Film Screening 30th October, 2015

Poster for Me and Earl and the Dying Girl

Me and Earl and the Dying Girl 

7:30 PM, 30th October, 2015

  • M
  • 105 mins
  • 2015
  • Alfonso Gomez-Rejon
  • Jesse Andrews
  • Thomas Mann, RJ Cyler, Olivia Cooke, Nick Offerman

Me and Earl and the Dying Girl (known from here on out as ‘the film’ given the word limit on reviews) is an adaptation of a young adult novel about adolescent friendship in the midst of terminal illness. The film chronicles the senior year of Greg (‘Me’, Mann), his friend Earl (‘Earl’, Cyler) and Rachel (‘The Dying Girl’, Cooke), who has been diagnosed with leukaemia.

Those who have seen or heard of The Fault in Our Stars will know that dying teenagers are a very marketable topic in Hollywood at the moment. But just because it is marketable doesn’t mean it isn’t good… thankfully this film is actually very good, so please don’t be dissuaded with the view the film might just be all hype.

So many of the same subjects one finds in any film about the coming of age of high school students exist in this film. Surprisingly I didn’t feel like it was stuck in clichés thanks to a strong script and some great work by the director. Greg’s parents (Connie Britton and Nick Offerman) also add an eccentric jolt of parental weirdness (all parents are kinda weird, aren’t they?) to their scenes, and Jon Bernthal takes the cool teacher role into a fun space.

This film is a thinker. It’s an interesting view into various relationships. It’s certainly a more classy response than saying Mission: Impossible when asked about the last movie you saw. And it is a highly recommended way to spend your evening.

Tamara Lee

Poster for Paper Towns

Paper Towns 

9:25 PM, 30th October, 2015

  • M
  • 109 mins
  • 2015
  • Jake Schreier
  • Scott Neustadter, Michael H. Weber
  • Cara Delevingne, Nat Wolff, Halston Sage, Cara Buono

Hot off the heels of smash hit The Fault in Our Stars, this is the latest adaptation of one of author John Green’s young adult novels. Paper Towns tells the story of Quentin ‘Q’ Jacobsen, a teenager just about due for a coming of age. And so it comes in the form of Margo Roth Spiegelman, the beautiful and mysterious girl next door who was once his childhood best friend but has since become popular and therefore well out of his league.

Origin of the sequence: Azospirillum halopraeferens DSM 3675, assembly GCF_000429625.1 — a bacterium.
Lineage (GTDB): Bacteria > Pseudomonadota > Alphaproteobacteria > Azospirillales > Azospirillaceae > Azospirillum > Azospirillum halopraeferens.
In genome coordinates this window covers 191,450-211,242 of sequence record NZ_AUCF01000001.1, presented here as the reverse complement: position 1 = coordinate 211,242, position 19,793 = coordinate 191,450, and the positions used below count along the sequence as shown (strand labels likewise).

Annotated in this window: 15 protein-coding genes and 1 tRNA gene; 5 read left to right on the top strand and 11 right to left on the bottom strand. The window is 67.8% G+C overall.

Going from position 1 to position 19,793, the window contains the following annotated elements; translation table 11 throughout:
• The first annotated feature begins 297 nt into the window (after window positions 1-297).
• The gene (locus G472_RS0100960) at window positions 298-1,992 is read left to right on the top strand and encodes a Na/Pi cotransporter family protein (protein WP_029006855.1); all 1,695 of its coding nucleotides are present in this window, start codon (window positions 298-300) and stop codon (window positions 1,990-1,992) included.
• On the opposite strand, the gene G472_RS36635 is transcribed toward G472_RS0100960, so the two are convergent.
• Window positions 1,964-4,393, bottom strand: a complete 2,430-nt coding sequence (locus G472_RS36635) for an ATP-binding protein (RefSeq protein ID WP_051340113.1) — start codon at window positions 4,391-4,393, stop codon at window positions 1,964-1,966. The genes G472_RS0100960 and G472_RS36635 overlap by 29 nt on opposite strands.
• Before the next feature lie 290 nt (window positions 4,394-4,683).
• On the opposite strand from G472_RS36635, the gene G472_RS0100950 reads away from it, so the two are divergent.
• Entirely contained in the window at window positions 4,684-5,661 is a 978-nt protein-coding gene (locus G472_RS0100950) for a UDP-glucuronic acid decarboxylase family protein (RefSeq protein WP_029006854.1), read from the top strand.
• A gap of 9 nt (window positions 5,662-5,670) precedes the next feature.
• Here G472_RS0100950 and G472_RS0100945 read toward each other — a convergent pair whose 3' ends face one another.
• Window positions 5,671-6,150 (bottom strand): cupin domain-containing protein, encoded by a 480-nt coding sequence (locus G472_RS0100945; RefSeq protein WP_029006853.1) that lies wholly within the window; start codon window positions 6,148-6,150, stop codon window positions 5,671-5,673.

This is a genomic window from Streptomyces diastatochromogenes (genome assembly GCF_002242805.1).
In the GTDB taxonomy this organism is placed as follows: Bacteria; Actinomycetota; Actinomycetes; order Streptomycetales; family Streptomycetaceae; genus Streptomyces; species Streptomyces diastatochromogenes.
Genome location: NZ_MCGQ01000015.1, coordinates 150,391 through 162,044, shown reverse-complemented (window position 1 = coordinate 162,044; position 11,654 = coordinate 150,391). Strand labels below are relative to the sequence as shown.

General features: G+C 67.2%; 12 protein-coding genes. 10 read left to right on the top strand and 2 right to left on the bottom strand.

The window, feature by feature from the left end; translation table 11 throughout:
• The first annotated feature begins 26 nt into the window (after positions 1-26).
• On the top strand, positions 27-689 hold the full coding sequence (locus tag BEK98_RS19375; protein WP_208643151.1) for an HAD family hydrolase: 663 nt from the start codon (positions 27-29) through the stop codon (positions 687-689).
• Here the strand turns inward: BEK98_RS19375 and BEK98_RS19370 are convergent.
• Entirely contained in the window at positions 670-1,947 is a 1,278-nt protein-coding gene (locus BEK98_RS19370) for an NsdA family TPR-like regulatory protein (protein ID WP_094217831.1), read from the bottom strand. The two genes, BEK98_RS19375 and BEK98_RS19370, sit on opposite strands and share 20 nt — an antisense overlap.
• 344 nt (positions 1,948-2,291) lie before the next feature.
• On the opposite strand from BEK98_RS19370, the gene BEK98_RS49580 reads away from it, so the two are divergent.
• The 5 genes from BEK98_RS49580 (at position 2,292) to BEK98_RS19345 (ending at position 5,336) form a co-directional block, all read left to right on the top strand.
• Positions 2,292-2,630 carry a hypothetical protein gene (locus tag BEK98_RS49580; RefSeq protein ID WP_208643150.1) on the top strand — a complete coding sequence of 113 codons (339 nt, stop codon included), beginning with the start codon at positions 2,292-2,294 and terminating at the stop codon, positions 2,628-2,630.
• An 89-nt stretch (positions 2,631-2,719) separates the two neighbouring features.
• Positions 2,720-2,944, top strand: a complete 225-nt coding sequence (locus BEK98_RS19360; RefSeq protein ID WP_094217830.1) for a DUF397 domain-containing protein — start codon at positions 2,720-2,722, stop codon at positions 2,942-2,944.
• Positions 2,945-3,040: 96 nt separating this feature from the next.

Q still has feelings for Margo but doesn’t hold much hope until one night she crawls through his bedroom window and whisks him off for a whirlwind all-nighter mission of revenge against a nasty ex-boyfriend of hers. When Margo disappears the next day having apparently run away from home, Q sets out to track her down with his friends, using the many cryptic clues she seems to have left for him.

The description seems pretty simple but this is a surprisingly plot-heavy film, particularly for one aimed at young adults. Nat Wolff gives a commanding performance as lovelorn amateur detective Q while English model-turned-actress Cara Delevingne is impressive as the alluringly enigmatic Margo. Delevingne apparently petitioned hard for the role and her persistence paid off in a complex performance as Q’s dream girl turned real (no spoiler, this isn’t Gone Girl).

If you enjoyed the book, you’ll definitely like the adaptation. And if you are young at heart and still remember the agonies of your very first crush, you’ll be sure get a kick out of this wonderfully engaging film too.

Emma Petrie